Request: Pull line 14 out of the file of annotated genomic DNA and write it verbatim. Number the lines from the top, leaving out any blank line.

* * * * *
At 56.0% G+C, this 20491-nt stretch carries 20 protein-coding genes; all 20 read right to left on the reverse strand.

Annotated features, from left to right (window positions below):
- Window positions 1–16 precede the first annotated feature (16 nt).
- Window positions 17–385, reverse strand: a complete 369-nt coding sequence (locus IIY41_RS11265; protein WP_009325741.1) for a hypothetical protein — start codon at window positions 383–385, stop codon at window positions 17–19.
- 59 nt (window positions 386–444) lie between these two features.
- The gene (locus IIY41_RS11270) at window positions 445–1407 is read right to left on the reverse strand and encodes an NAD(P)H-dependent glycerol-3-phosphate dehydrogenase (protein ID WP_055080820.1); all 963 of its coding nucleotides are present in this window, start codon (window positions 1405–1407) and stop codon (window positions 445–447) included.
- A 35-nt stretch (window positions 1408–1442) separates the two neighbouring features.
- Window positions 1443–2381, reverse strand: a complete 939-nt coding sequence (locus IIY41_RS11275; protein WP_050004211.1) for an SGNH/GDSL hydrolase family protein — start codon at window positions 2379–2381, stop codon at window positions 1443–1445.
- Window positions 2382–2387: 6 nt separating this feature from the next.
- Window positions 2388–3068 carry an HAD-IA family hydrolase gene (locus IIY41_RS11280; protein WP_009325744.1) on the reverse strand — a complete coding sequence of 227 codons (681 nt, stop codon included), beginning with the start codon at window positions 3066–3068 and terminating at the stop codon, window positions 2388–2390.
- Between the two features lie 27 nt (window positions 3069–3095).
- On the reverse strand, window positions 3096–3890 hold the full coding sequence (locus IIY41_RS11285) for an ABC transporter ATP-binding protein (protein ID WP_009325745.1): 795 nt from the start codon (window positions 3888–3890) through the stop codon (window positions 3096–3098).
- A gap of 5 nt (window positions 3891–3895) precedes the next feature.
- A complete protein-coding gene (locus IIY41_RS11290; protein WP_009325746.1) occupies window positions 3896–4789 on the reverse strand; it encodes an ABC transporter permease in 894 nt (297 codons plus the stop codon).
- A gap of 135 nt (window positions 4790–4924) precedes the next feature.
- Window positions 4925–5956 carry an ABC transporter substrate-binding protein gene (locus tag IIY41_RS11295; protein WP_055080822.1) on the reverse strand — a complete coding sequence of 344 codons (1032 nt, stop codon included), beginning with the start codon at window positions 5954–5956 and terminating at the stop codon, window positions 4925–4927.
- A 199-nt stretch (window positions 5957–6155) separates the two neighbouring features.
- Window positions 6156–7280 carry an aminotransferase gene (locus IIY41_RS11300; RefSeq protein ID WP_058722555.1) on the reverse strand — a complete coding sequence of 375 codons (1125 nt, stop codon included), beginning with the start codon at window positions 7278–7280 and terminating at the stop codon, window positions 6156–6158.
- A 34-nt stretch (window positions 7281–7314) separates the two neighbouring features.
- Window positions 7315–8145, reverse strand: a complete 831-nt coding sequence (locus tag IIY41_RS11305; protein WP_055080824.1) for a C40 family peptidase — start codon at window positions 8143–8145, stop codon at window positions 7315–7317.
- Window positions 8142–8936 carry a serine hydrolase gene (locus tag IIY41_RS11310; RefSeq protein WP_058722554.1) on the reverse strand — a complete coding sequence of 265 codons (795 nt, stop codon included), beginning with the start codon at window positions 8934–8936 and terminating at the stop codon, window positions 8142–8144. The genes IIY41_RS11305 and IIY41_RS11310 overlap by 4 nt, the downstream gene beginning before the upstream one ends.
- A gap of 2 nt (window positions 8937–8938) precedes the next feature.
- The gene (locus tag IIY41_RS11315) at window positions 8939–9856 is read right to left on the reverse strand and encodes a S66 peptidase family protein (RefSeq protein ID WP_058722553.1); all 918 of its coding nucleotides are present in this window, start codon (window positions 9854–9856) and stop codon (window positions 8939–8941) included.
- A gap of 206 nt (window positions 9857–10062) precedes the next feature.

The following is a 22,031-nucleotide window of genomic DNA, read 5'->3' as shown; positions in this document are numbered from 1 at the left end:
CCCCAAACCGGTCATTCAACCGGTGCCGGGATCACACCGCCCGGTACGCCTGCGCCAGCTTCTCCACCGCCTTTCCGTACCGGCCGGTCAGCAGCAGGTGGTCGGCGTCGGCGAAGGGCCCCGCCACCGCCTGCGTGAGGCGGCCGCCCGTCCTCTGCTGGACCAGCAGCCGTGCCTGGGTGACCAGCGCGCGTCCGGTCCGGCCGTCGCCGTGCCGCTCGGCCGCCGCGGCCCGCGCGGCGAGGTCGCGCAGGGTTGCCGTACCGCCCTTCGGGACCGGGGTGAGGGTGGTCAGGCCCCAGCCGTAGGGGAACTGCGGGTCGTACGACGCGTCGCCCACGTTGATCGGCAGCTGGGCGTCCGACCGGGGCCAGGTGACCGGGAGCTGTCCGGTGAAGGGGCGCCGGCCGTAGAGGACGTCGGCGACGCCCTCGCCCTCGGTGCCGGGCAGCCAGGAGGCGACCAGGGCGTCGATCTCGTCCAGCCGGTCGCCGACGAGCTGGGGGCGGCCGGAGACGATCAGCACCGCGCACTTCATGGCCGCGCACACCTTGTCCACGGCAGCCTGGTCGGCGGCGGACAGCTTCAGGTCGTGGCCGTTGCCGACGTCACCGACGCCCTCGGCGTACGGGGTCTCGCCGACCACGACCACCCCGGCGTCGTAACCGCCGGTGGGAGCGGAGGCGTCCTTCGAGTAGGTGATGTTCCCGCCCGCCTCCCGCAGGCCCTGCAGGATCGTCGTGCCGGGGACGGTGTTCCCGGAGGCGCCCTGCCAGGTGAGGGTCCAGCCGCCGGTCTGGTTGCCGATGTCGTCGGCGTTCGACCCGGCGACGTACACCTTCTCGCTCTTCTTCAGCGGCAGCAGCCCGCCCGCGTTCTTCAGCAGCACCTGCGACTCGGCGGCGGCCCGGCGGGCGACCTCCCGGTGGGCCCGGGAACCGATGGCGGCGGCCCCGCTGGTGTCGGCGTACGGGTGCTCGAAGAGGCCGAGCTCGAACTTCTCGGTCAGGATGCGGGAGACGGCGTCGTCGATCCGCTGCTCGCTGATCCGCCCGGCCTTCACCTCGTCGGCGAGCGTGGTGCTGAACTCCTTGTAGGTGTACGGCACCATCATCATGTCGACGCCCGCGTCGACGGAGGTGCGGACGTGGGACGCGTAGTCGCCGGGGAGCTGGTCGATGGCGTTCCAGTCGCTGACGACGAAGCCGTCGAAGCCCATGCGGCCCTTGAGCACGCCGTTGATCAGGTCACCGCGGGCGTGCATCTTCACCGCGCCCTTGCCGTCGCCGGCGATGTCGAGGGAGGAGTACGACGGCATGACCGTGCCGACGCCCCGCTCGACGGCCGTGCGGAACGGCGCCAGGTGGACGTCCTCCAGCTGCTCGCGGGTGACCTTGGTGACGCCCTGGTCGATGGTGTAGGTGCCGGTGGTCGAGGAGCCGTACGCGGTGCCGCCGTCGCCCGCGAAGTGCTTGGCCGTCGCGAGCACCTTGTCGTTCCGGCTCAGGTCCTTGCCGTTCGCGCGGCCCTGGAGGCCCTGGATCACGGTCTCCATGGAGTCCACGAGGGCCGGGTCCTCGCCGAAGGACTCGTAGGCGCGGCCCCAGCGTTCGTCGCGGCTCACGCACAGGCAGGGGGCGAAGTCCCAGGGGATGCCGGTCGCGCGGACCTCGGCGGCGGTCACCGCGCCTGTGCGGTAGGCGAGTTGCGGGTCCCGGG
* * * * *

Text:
- A complete protein-coding gene (locus IIY41_RS11290; protein WP_009325746.1) occupies window positions 3896–4789 on the reverse strand; it encodes an ABC transporter permease in 894 nt (297 codons plus the stop codon).